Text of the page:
Planning Commission says no to Walgreens

The Petaluma Health Care District's plans to build a Walgreens in town received a blow Tuesday after the Planning Commission denied their request to rezone a parcel of land at Lynch Creek Way.

Currently, the land's suggested use is for business park space, forcing the district to seek a Petaluma General Plan amendment rezoning the land to mixed-use retail and commercial in order for a Walgreens to be allowed there. But after a failed second attempt Tuesday to convince planning commissioners that the project's benefits to the community merit the change, the property remained zoned as a business park site.

"The General Plan should not be amended lightly," said newly appointed commissioner J.T. Wick. "It should only be done if there is an exceptional, important and substantial reason. I just don't see that here."

The Health Care District can appeal the Planning Commission's decision to the City Council, which will have final say on the site's designation later this year. When the project comes to the council for review, councilmembers will also have to decide whether to allow a second General Plan amendment letting Walgreens install a drive-thru pharmacy pickup window — something the current General Plan forbids. The Planning Commission did not tackle the drive-thru issue at Tuesday's meeting, since it denied the district's original request to rezone the land.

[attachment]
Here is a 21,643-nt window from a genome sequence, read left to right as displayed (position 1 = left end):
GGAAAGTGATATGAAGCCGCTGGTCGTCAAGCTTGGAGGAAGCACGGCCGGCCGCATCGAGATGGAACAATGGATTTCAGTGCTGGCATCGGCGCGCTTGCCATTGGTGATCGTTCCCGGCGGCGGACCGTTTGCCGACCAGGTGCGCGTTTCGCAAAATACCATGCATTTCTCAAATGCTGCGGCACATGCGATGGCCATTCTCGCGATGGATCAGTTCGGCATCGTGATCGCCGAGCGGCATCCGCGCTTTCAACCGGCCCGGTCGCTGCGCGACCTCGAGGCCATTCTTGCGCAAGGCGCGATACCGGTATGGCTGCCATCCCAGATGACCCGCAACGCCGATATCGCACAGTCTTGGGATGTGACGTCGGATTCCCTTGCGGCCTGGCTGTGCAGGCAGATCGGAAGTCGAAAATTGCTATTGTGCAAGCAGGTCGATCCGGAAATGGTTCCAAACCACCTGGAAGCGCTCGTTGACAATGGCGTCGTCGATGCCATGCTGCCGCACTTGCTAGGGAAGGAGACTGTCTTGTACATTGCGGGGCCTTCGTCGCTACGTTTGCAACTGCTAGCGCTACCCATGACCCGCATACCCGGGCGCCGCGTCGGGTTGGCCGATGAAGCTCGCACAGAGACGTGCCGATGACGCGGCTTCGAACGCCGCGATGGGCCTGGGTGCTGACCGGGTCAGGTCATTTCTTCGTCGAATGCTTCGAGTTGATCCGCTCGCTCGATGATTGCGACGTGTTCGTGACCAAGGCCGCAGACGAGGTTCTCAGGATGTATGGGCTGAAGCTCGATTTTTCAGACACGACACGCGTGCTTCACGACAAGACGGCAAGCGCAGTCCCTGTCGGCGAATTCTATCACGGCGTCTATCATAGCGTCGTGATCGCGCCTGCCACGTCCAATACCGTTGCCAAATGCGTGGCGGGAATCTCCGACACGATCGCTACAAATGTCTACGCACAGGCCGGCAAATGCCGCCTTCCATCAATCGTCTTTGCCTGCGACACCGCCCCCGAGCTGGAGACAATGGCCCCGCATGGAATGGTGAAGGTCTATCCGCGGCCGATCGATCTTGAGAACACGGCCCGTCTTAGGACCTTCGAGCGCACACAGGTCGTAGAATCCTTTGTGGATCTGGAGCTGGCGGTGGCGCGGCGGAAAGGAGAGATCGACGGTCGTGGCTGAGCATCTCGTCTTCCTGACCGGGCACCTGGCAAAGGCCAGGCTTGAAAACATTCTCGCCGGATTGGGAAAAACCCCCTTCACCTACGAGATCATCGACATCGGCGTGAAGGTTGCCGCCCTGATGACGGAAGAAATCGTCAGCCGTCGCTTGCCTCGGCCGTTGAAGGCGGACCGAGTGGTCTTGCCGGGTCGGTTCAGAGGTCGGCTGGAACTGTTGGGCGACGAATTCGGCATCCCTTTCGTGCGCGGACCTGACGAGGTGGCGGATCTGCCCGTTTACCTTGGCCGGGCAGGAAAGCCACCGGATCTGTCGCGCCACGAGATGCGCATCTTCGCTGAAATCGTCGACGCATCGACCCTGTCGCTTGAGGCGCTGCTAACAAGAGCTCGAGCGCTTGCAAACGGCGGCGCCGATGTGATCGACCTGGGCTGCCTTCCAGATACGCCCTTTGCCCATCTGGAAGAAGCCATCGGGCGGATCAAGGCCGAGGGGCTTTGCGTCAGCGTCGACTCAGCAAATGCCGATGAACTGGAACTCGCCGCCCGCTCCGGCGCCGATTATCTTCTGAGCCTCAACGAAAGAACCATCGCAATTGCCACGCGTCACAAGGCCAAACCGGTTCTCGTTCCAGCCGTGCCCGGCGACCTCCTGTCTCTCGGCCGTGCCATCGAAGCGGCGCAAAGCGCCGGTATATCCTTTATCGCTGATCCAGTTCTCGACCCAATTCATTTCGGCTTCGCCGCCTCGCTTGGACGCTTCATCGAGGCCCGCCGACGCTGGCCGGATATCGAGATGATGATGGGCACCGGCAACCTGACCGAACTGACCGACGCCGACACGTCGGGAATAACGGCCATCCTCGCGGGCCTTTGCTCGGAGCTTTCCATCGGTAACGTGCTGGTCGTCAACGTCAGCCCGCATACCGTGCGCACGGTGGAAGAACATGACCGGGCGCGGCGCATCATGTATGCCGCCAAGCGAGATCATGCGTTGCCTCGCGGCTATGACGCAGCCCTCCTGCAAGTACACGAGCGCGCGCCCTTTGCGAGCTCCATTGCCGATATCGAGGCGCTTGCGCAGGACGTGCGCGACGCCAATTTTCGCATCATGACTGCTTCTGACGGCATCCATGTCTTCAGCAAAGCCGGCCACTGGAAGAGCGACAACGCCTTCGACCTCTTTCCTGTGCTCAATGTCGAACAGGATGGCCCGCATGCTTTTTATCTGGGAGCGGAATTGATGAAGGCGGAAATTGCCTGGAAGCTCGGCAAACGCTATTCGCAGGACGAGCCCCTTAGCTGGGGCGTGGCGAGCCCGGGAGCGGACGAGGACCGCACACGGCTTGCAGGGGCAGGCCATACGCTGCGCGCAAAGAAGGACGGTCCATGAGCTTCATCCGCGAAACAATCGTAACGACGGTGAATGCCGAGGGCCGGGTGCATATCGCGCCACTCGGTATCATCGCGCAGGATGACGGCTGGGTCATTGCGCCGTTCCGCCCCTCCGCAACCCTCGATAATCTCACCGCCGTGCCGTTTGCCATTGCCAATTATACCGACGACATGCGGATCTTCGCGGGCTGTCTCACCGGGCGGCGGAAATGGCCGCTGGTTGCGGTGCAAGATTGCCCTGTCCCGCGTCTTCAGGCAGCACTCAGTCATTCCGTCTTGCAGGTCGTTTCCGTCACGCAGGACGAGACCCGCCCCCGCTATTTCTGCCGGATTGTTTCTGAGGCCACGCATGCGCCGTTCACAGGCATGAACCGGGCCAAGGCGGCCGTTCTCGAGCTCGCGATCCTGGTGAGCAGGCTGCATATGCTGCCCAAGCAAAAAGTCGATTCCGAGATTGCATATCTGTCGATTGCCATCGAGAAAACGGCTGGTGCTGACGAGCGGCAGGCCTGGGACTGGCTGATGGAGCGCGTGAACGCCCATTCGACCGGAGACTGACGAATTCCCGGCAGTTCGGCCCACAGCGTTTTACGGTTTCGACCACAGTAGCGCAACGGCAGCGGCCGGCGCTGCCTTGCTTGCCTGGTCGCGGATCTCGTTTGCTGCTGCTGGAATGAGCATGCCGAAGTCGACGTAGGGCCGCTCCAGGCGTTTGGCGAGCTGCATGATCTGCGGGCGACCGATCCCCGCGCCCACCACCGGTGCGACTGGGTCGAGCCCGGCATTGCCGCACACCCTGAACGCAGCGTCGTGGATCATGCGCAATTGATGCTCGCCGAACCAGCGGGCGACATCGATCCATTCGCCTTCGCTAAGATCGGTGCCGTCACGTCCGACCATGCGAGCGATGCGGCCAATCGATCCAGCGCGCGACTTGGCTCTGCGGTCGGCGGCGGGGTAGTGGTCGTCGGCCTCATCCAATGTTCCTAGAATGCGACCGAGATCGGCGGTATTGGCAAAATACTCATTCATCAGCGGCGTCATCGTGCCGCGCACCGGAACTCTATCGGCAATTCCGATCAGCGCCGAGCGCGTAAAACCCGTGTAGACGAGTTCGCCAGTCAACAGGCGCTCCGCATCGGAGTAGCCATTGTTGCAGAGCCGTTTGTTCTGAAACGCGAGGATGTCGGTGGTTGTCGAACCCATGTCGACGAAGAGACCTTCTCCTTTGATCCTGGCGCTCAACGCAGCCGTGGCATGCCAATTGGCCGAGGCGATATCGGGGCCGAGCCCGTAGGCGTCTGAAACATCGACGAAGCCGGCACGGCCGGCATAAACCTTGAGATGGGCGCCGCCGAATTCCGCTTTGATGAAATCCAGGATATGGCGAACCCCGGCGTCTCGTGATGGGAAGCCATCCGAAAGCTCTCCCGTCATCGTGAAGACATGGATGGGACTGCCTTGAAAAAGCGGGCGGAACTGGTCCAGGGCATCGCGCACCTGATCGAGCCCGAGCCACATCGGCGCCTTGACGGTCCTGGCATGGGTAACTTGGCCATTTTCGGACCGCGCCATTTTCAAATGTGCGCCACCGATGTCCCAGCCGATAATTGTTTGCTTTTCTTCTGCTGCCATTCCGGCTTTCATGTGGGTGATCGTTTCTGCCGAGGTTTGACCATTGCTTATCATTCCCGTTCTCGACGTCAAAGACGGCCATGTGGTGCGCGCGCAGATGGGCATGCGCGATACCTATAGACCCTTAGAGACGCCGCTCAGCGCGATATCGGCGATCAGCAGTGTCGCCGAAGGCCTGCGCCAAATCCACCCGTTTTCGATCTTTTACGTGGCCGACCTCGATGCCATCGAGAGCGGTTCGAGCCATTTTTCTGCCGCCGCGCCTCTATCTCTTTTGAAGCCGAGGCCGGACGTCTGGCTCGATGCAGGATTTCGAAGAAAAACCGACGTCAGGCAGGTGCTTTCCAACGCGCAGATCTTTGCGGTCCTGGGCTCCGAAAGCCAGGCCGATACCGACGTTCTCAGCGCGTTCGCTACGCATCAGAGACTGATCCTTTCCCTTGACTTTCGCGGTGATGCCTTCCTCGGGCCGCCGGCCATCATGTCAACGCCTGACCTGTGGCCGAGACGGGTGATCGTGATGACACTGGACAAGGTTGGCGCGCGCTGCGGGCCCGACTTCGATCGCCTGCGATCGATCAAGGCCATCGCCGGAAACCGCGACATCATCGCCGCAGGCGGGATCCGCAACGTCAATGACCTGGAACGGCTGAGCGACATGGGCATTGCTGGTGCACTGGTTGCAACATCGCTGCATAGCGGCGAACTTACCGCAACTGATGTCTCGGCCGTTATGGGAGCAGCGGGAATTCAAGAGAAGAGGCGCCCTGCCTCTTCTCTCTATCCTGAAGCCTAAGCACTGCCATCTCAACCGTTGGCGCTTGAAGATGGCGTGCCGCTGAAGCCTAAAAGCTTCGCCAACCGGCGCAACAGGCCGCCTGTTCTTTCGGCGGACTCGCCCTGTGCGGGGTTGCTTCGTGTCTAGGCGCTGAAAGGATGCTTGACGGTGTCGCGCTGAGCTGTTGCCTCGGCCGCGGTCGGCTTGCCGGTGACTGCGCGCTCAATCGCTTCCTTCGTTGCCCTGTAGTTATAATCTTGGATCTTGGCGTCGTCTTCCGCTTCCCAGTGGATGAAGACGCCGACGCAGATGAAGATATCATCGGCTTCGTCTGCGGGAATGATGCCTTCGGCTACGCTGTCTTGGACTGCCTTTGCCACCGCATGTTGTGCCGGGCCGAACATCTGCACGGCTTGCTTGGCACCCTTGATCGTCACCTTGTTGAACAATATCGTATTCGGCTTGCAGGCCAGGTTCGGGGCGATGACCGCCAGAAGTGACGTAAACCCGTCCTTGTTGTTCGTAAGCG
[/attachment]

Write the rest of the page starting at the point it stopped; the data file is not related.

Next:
The Petaluma Health Care District has owned the Lynch Creek Way property since 1981. It was originally meant for additional physician office space and overflow parking for the hospital. But over the years, the hospital found it did not require the extra parking space and local physicians started their own offices, leaving the district with the undeveloped parcel of land.

The Walgreens project — proposed jointly by the Health Care District and a Walnut Creek developer on district-owned property along North McDowell Boulevard near the future Deer Creek Village shopping center — features a 14,500-square foot Walgreens complete with a 24-hour pharmacy pick-up window and an adjoining 7,500-square feet of commercial space.

The district had proposed the project to assist Petaluma Valley Hospital — which does not have an in-house pharmacy for its patients — and as a way to raise money for the district's community health projects. Because the district owns the land, Walgreens would pay them rent, generating an estimated $250,000 per year for the district. Health Care District CEO Ramona Faith said the project would also benefit the community by generating tax revenue.

"We've conducted several studies to determine the best use of that lot and we've always found (the best use) to be a drugstore or retail use," said Faith. "It will add jobs and revenue that will be reinvested into the community."

Several community members spoke at Tuesday's Planning Commission meeting about Petaluma's need for a drive-thru pharmacy. Erin Hawkins, a Petaluma resident and community outreach manager at the Health Care District, said that her 3-year-old son has had repeated bouts of a highly contagious respiratory viral infection, known as croup.

"Every time I have to bring my son into the pharmacy, I feel guilty that I may be spreading it to other people," Hawkins said. "I also feel guilty that I might be exposing him to someone else's sickness. It's a nightmare."

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